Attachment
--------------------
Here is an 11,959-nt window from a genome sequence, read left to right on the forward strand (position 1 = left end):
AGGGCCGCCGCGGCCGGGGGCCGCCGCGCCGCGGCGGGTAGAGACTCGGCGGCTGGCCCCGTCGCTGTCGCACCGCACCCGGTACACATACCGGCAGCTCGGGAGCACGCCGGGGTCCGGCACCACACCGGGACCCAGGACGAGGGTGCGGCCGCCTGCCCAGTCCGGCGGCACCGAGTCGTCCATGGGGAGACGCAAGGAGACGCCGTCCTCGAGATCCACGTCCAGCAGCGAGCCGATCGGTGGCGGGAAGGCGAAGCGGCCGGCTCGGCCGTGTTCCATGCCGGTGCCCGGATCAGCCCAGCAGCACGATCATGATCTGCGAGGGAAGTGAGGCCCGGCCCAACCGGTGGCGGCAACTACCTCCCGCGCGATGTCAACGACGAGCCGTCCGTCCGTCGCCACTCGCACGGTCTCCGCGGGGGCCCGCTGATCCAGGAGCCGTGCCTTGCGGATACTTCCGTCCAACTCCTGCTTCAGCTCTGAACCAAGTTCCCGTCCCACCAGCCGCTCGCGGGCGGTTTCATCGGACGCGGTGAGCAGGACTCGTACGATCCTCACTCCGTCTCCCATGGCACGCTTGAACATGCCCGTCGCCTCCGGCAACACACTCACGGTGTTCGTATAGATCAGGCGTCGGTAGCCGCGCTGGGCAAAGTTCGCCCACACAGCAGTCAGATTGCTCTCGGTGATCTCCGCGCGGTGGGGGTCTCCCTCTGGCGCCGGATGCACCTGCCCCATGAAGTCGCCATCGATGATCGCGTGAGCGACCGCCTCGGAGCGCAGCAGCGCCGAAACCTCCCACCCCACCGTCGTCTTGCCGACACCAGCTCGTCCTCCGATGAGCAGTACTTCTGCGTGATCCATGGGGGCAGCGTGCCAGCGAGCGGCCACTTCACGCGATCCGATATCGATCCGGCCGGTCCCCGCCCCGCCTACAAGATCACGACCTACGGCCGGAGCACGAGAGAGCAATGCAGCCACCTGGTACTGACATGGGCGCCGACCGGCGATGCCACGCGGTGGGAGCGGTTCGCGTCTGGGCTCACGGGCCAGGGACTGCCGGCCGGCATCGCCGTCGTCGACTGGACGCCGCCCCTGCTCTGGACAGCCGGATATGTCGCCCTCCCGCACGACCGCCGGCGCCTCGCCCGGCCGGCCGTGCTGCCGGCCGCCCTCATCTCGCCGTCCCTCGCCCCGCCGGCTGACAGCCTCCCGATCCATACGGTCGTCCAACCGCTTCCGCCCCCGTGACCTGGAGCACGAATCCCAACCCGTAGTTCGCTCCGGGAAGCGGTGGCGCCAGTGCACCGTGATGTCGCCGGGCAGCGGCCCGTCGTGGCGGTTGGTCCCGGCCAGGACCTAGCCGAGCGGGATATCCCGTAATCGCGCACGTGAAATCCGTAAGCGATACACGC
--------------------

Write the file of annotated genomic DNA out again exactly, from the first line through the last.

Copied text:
Here is an 11,959-nt window from a genome sequence, read left to right on the forward strand (position 1 = left end):
AGGGCCGCCGCGGCCGGGGGCCGCCGCGCCGCGGCGGGTAGAGACTCGGCGGCTGGCCCCGTCGCTGTCGCACCGCACCCGGTACACATACCGGCAGCTCGGGAGCACGCCGGGGTCCGGCACCACACCGGGACCCAGGACGAGGGTGCGGCCGCCTGCCCAGTCCGGCGGCACCGAGTCGTCCATGGGGAGACGCAAGGAGACGCCGTCCTCGAGATCCACGTCCAGCAGCGAGCCGATCGGTGGCGGGAAGGCGAAGCGGCCGGCTCGGCCGTGTTCCATGCCGGTGCCCGGATCAGCCCAGCAGCACGATCATGATCTGCGAGGGAAGTGAGGCCCGGCCCAACCGGTGGCGGCAACTACCTCCCGCGCGATGTCAACGACGAGCCGTCCGTCCGTCGCCACTCGCACGGTCTCCGCGGGGGCCCGCTGATCCAGGAGCCGTGCCTTGCGGATACTTCCGTCCAACTCCTGCTTCAGCTCTGAACCAAGTTCCCGTCCCACCAGCCGCTCGCGGGCGGTTTCATCGGACGCGGTGAGCAGGACTCGTACGATCCTCACTCCGTCTCCCATGGCACGCTTGAACATGCCCGTCGCCTCCGGCAACACACTCACGGTGTTCGTATAGATCAGGCGTCGGTAGCCGCGCTGGGCAAAGTTCGCCCACACAGCAGTCAGATTGCTCTCGGTGATCTCCGCGCGGTGGGGGTCTCCCTCTGGCGCCGGATGCACCTGCCCCATGAAGTCGCCATCGATGATCGCGTGAGCGACCGCCTCGGAGCGCAGCAGCGCCGAAACCTCCCACCCCACCGTCGTCTTGCCGACACCAGCTCGTCCTCCGATGAGCAGTACTTCTGCGTGATCCATGGGGGCAGCGTGCCAGCGAGCGGCCACTTCACGCGATCCGATATCGATCCGGCCGGTCCCCGCCCCGCCTACAAGATCACGACCTACGGCCGGAGCACGAGAGAGCAATGCAGCCACCTGGTACTGACATGGGCGCCGACCGGCGATGCCACGCGGTGGGAGCGGTTCGCGTCTGGGCTCACGGGCCAGGGACTGCCGGCCGGCATCGCCGTCGTCGACTGGACGCCGCCCCTGCTCTGGACAGCCGGATATGTCGCCCTCCCGCACGACCGCCGGCGCCTCGCCCGGCCGGCCGTGCTGCCGGCCGCCCTCATCTCGCCGTCCCTCGCCCCGCCGGCTGACAGCCTCCCGATCCATACGGTCGTCCAACCGCTTCCGCCCCCGTGACCTGGAGCACGAATCCCAACCCGTAGTTCGCTCCGGGAAGCGGTGGCGCCAGTGCACCGTGATGTCGCCGGGCAGCGGCCCGTCGTGGCGGTTGGTCCCGGCCAGGACCTAGCCGAGCGGGATATCCCGTAATCGCGCACGTGAAATCCGTAAGCGATACACGC